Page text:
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UCLA men’s basketball freshman Adem Bona makes marked on-court progress

UCLA men’s basketball freshman forward Adem Bona defends Colorado guard Nique Clifford on the perimeter. (Shengfeng Chien/Daily Bruin staff)

By Jon Christon

Jan. 17, 2023 12:18 p.m.

Adem Bona, like many of his teammates, had a slow start to Saturday night’s contest.

In the game’s opening 20 minutes, the UCLA men’s basketball freshman forward did not score a point and grabbed just one rebound against Colorado.

And it looked like more of the same coming out of the halftime locker room. Coach Mick Cronin pulled Bona after six more ineffective minutes – still sitting at zero points with three fouls to his name. Soon, UCLA was down nine with just over 10 minutes to go and Bona on the bench.

The Bruins were stuck in the mud.

“I fell into my old habits, like fouling early and then some silly fouls,” Bona said. “I just knew I had to … keep my head up and play harder.”

Even with Bona’s early struggles, Cronin entrusted his freshman big to lift UCLA out of its hole and avoid an upset loss, subbing him in one final time.

He didn’t disappoint.

“I just knew it was going to come,” Bona said.

Scoring nine points and blocking three shots in the game’s final 10 minutes, Bona catalyzed a massive second-half run that turned the game on its head.

What began as a nine-point deficit quickly turned into a double-digit advantage – and the Bruins have Bona to thank.

“We’re a better team with him in there,” Cronin said.

(Shengfeng Chien/Daily Bruin staff)
Bona looks to pass to a teammate. (Shengfeng Chien/Daily Bruin staff)

Checking in at the 10:21 mark in the second half, Bona made quick work of Colorado’s interior. He grabbed a missed layup from senior guard/forward Jaime Jaquez Jr. and quickly put it back in through contact.

And-one. Six-point deficit.

Moments later, Bona ran the floor, parlayed his size into advantageous post positioning and drew a foul down low. Two free throws swished in, and the Bruins found themselves down only four.

The offensive success quickly translated to the defensive end. On the next possession, Bona, anchoring the middle of UCLA’s zone defense, swatted a shot high off the glass and right into the waiting arms of Jaquez, who pushed the pace and found junior guard Jaylen Clark for a transition 3.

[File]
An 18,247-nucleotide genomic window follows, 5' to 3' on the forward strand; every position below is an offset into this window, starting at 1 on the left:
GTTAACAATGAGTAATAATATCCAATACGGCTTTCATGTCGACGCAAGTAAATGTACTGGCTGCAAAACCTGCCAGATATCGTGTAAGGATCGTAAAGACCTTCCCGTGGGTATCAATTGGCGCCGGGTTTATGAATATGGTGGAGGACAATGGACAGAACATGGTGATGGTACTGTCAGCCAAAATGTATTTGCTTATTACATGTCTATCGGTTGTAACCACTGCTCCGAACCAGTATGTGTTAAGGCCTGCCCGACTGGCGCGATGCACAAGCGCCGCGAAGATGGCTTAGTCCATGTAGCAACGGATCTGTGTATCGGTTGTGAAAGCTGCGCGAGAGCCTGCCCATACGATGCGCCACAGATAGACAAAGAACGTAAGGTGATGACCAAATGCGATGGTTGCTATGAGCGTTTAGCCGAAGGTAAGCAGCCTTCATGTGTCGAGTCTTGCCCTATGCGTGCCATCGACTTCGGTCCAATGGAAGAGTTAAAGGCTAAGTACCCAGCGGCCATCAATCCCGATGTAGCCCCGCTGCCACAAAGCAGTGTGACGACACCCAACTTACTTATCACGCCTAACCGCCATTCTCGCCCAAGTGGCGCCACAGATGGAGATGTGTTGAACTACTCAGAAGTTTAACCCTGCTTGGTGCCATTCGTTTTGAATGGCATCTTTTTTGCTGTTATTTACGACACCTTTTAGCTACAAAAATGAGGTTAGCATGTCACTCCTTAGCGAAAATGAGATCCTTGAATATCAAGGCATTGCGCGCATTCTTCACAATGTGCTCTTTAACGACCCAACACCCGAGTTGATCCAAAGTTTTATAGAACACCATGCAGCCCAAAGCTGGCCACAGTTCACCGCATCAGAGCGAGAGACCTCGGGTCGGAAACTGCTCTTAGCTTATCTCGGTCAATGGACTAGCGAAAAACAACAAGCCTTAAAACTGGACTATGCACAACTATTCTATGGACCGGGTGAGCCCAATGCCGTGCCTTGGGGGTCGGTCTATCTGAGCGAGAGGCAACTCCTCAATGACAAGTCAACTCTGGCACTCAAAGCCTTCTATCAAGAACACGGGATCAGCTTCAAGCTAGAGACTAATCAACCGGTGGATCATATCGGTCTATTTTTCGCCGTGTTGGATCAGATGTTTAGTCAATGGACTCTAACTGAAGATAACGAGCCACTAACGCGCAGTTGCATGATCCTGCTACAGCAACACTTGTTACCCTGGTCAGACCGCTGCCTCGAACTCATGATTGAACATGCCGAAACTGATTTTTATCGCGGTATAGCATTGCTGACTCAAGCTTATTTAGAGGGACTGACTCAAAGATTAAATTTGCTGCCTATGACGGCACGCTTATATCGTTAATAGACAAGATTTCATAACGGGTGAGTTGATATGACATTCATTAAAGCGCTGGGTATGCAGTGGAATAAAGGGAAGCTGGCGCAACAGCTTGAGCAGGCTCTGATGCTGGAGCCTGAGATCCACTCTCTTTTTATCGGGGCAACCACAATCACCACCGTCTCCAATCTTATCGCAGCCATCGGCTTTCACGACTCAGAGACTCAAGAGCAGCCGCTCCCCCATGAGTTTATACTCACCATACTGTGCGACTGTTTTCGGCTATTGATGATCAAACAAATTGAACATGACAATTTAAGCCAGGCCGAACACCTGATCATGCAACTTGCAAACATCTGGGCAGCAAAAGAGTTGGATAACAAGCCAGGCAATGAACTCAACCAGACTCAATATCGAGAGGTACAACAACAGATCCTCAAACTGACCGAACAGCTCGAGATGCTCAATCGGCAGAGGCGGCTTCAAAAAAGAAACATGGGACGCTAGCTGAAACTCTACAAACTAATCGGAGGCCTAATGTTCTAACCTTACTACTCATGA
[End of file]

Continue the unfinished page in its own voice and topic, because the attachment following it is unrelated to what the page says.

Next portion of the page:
Bona and the Bruins had rattled off seven unanswered in a minute and a half – and that was just the beginning. The freshman forward had opened the floodgates and set Pauley Pavilion ablaze.

“It’s an energy boost,” Bona said. “Everyone feeds off my energy.”

Seven unanswered turned into 17. From the moment Bona checked in for the final time, the Bruins outscored their opponents 33-10, including a 24-3 run, and won the game by 14.

A slow start for Bona suddenly became one of his best performances in a stretch of standout play – a microcosm of his career so far in Westwood.

“If you watch him at the beginning of the year to now, it’s not even the same person,” Clark said. “I mean, everybody in the nation knows who he is. … It’s turning to another level.”

Bona has been a day-one starter for the blue and gold, but played just 19 minutes per game in his first 11 games as a Bruin. His slow start culminated in a 12-minute, 0-point, 4-foul performance against Kentucky on Dec. 17, with season averages of 7.1 points, 4.4 rebounds and 1.1 blocks per game at that point.

Since the game against the Wildcats, however, Bona has blown past his freshman struggles.

In the six games after UCLA’s win over Kentucky, Bona has improved in every statistical facet of the game. He’s averaged 11 points a night – good for fourth on the team across that span – grabbing 6.3 rebounds and blocking 2.2 shots per contest while playing 27.5 minutes per game. His field goal and free throw attempts per minute played have increased, while his foul rate has plunged.

“Coming from high school, … it’s a different ballgame,” Bona said. “I came in, I started slow. (But) my teammates were there for me. They supported me the whole time. My coaches were there. They were trying to get me to do the right stuff.”

Bona now has the best net rating on the team, according to CBB Analytics, with UCLA outscoring its opponents by 38.8 points per 100 possessions when he’s on the court versus only 11.3 points per 100 possessions when he’s off.

Cronin said Bona’s improvement comes from the freshman’s winning mindset.

“All he cares about is winning,” Cronin said. “It’s unbelievable and one of the best attitudes out of any player I’ve ever coached.”

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Jon Christon | Sports senior staff
Christon is currently a Sports senior staff writer. He was previously the Sports editor on the men's basketball and football beats and the assistant Sports editor on the women's basketball, softball, men's tennis and women's tennis beats. Christon was previously a contributor on the women's basketball and softball beats.
Christon is currently a Sports senior staff writer. He was previously the Sports editor on the men's basketball and football beats and the assistant Sports editor on the women's basketball, softball, men's tennis and women's tennis beats. Christon was previously a contributor on the women's basketball and softball beats.
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